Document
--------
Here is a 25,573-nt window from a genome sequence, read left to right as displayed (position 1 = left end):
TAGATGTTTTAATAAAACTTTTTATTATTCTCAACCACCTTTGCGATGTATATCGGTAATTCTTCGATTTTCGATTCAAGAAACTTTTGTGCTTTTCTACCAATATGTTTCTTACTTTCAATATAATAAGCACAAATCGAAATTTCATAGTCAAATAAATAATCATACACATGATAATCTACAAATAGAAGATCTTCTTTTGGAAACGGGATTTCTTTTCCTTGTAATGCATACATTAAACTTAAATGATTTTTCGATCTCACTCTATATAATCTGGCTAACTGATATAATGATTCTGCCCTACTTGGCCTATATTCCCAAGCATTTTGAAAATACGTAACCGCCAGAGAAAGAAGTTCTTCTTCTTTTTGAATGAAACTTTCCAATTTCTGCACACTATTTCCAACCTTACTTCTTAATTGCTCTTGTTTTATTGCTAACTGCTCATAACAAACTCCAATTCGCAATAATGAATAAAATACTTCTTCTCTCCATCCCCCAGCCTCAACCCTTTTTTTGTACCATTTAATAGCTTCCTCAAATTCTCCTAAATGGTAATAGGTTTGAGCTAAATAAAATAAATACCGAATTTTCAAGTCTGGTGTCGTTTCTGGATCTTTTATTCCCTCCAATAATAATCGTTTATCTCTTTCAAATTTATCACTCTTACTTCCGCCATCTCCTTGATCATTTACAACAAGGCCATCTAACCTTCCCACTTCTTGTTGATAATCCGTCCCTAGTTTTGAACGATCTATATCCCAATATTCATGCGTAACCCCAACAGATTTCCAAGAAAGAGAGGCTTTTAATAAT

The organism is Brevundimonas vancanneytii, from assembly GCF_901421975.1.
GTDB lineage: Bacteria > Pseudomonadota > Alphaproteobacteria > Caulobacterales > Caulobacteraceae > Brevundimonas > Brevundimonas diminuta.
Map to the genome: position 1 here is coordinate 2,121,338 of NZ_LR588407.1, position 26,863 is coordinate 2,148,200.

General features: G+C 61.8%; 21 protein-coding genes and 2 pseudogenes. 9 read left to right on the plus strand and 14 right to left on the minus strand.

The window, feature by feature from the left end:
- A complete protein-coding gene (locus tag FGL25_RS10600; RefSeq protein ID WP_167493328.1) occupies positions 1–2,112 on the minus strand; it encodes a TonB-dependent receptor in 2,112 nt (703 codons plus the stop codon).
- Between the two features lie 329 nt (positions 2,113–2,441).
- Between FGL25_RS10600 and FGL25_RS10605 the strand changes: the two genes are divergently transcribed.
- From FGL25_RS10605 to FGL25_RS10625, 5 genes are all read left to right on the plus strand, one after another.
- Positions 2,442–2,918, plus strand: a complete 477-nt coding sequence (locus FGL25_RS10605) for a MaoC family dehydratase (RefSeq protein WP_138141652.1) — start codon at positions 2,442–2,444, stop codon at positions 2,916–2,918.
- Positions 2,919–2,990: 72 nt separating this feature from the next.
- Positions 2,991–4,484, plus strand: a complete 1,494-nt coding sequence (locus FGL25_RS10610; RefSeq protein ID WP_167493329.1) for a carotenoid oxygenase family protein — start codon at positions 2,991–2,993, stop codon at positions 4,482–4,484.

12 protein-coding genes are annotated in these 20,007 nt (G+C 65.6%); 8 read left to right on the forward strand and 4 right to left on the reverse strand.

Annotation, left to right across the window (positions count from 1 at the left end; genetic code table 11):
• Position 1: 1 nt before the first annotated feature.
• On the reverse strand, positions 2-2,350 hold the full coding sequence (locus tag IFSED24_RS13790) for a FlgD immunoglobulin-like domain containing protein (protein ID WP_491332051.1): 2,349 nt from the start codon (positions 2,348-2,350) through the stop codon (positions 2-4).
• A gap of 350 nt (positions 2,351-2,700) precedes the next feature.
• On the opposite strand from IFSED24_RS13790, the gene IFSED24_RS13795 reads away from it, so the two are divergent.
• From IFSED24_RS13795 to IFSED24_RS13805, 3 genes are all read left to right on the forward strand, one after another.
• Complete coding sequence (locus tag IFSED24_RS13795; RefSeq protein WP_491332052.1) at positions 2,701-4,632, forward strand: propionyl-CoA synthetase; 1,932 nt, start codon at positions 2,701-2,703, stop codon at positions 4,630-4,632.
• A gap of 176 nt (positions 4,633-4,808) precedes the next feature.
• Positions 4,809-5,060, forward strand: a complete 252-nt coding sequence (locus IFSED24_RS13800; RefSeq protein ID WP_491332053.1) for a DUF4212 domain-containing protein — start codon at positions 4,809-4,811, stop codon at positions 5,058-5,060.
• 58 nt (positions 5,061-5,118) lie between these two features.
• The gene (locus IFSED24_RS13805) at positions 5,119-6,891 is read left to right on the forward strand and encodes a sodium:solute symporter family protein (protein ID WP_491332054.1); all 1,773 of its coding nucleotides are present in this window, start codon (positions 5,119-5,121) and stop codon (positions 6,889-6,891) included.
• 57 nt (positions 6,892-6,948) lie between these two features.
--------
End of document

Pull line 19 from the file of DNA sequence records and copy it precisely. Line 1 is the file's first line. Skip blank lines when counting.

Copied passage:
• A gap of 350 nt (positions 2,351-2,700) precedes the next feature.